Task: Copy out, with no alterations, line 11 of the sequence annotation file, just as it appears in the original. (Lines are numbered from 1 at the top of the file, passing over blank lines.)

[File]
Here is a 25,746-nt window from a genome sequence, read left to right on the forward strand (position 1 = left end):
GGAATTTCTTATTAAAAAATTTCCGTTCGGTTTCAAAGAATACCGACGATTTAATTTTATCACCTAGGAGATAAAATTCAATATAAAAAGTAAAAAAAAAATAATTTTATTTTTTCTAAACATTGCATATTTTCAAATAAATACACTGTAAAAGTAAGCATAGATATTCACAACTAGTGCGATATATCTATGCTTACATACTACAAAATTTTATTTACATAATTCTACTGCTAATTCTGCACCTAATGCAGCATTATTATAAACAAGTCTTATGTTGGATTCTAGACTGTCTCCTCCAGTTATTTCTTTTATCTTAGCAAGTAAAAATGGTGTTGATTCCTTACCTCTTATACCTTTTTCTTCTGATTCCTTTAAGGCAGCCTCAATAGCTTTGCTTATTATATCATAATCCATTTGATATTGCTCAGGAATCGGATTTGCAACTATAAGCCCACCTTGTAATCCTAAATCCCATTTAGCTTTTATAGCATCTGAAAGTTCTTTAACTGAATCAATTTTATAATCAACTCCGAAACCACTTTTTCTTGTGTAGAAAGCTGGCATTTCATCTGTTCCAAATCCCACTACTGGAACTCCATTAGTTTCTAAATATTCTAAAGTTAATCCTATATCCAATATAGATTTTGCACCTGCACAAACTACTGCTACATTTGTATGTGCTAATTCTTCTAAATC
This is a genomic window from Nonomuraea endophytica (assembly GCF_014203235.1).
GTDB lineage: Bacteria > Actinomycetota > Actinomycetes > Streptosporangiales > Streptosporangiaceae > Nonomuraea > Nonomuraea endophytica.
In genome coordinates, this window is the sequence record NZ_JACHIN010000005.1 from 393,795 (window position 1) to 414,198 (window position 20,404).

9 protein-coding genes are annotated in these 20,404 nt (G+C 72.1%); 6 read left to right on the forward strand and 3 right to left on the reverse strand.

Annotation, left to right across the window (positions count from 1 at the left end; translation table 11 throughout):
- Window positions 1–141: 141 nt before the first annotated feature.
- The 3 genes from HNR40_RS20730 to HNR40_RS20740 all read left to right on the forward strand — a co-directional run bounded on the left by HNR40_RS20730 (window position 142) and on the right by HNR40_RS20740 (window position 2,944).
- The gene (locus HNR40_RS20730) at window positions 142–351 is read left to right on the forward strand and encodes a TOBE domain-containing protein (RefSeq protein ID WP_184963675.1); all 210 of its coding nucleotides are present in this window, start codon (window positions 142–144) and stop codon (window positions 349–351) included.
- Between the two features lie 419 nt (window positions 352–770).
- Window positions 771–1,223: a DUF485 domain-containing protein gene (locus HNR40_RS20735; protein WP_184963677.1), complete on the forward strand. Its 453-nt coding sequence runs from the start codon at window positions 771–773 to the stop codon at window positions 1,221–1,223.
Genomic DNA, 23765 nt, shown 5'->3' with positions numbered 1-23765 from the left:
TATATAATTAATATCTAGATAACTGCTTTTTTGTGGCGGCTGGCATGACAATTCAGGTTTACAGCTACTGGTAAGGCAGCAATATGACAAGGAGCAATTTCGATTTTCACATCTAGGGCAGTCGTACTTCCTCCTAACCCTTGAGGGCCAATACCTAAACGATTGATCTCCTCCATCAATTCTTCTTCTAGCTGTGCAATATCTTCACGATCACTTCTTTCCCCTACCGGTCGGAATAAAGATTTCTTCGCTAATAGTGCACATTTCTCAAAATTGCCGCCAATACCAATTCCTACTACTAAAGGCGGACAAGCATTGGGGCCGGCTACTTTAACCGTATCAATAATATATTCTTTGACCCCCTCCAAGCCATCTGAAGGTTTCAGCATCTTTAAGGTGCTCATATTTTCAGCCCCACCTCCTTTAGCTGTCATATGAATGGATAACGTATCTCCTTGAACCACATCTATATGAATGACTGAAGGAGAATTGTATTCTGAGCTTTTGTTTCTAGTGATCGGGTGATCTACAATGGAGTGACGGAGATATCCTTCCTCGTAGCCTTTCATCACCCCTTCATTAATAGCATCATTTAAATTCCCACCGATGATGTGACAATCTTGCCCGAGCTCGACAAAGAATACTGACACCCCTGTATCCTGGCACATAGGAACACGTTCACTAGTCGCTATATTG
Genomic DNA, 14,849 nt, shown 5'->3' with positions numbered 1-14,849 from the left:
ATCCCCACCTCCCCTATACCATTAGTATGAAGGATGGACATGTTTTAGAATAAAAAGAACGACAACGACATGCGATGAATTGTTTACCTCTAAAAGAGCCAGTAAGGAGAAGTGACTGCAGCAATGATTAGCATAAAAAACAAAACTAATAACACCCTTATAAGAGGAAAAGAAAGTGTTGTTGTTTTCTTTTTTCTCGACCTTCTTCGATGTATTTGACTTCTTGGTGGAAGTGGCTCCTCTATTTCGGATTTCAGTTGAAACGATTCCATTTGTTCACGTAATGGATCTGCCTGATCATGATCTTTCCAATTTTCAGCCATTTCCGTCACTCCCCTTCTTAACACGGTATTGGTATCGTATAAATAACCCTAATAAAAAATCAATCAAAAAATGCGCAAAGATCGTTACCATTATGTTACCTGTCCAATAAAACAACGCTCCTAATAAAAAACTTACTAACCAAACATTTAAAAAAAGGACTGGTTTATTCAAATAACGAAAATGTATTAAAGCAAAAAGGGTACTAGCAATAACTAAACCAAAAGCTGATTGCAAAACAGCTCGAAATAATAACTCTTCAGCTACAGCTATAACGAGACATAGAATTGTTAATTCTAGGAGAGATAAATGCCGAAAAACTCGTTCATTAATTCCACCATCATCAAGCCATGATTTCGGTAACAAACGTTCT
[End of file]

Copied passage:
- Between the two features lie 419 nt (window positions 352–770).